Now we could speculate on the risk. Everybody has its own vision on that.
To close on this discussion :
1/ Based on my current understanding of the GPL “compatibility” and the WordPress statment, my understanding is that my plugin with its license (and what you describe as restrictions) could stay here. Again, the gain here is more for the user than me.
2/ Many other plugins don’t have any license or are more restrictive than mine and still they are on the repository.
3/ If my interpretation is wrong, then I would be happy to get the point of view from the WordPress repository admin so that we can see what can be done…
Having said that, I thank you for your time and wish you a good day!
The plugin has been withdrawn. It is not GPL.
If we are told about any plugin that is not GPL it is always withdrawn. It is replaced if the author chooses to make the plugin available under the GPL.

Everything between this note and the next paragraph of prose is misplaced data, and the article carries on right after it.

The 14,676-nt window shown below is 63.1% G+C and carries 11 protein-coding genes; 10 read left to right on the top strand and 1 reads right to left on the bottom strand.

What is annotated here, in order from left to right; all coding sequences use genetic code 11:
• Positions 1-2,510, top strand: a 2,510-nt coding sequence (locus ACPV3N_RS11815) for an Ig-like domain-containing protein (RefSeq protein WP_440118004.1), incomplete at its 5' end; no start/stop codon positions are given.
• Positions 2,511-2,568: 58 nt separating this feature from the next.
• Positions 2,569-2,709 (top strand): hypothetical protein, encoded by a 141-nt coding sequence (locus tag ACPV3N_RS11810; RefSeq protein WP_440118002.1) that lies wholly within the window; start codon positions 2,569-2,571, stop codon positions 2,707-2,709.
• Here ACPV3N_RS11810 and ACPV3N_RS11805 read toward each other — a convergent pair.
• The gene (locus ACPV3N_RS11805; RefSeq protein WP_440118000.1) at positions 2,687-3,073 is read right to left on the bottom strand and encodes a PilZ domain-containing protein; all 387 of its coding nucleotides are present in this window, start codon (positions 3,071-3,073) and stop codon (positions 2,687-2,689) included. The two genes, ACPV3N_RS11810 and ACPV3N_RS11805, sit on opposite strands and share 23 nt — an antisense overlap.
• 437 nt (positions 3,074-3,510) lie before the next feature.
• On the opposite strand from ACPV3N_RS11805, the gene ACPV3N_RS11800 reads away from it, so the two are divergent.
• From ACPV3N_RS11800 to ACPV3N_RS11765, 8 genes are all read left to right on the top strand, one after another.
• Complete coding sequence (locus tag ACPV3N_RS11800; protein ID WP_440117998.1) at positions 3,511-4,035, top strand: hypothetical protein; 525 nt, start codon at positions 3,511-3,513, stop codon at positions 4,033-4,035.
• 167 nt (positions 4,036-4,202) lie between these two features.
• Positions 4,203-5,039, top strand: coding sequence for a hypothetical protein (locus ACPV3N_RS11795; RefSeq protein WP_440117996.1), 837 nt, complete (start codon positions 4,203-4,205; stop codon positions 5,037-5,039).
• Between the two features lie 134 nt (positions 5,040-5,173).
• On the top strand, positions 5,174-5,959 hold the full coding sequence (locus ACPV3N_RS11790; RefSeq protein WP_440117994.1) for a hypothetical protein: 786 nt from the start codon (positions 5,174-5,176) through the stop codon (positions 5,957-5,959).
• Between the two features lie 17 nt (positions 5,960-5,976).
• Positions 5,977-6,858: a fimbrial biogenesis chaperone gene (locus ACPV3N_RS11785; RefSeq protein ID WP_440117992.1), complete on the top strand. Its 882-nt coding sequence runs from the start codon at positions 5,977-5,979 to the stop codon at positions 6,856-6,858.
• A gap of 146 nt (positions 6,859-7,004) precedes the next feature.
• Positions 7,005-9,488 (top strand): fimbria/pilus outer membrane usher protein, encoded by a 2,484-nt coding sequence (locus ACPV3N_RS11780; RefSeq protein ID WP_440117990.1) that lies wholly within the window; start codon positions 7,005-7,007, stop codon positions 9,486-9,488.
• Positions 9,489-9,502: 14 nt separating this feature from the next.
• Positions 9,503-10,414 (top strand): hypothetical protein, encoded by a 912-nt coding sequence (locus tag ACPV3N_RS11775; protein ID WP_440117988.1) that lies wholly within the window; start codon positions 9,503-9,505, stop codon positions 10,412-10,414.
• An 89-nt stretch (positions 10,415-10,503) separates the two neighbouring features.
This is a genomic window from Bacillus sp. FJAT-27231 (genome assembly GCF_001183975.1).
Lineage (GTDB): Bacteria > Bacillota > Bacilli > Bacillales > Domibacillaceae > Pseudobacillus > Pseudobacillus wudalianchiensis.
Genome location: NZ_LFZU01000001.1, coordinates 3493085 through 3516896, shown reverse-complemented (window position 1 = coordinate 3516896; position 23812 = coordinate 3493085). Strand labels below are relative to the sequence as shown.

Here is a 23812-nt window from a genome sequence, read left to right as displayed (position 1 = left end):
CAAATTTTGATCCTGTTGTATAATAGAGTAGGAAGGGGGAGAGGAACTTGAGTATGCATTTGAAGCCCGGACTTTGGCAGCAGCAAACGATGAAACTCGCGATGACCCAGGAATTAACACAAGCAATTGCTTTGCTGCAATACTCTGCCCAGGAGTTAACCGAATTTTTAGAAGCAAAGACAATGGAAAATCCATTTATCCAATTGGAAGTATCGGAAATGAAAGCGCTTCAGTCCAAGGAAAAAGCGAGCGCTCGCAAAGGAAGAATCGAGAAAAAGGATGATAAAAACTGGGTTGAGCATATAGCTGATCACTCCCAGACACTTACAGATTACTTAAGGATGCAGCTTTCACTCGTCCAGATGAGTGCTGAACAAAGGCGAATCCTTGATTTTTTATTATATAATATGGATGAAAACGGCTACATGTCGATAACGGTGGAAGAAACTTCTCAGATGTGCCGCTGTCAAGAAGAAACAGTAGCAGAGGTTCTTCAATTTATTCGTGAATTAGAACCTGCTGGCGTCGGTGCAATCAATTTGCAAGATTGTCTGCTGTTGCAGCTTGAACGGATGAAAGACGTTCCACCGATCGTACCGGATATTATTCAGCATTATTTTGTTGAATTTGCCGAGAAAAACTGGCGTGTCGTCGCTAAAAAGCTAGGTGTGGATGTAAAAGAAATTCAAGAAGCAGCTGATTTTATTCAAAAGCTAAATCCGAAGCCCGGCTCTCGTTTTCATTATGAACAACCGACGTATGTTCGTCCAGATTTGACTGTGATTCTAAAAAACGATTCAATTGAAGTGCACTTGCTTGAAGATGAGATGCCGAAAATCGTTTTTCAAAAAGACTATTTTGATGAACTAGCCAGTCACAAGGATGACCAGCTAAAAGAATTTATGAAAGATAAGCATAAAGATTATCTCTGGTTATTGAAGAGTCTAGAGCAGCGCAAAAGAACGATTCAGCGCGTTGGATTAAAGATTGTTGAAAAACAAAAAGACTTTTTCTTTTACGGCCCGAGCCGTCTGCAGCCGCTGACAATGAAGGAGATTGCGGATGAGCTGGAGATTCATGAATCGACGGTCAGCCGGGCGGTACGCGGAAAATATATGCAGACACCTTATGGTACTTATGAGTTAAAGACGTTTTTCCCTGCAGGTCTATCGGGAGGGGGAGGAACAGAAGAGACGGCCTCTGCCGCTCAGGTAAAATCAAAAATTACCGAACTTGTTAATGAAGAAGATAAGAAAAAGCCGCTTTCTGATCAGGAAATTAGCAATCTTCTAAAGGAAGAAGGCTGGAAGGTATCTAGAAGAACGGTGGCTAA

If you want to report any or are not sure about a license for a plugin you have downloaded please contact us and we’ll get back to you:
regarding “Your plugin must be GPL Compatible”: This obviously means that the license of a plugin has to be GPL (or another open source license that has the same goals/meaning as the GPL). It has nothing to with technical compatibility.
> But my plugin is available for free (no money),
> the source is easily browsable and the plugin can be downloaded easily.
I acknowledge that, but that is not enough for a plugin to be part of the WP Plugin Repository.
I also acknowledge the hard work and countless hours you already put into your plugin. And I do understand your wish to protect your work. Putting license restrictions is just the wrong way. In fact I don’t have a salary at all (I’m just a student) and I don’t make money from plugin development either (besides a few small donations). I just have fun giving back to the community with my plugins. I’ve people are happy to use it and it helps them – great for me as it makes me happy. If people like it so much that they add a new feature – even better as it helps even more people.
I don’t know what you expect from your plugin. If it’s recognition and fame, don’t worry, you’ll get it if your plugin is open source.
If it’s money or programming jobs: Read http://www.wptavern.com/cashing-in-on-wordpress-plugin-development and the links mentioned in it.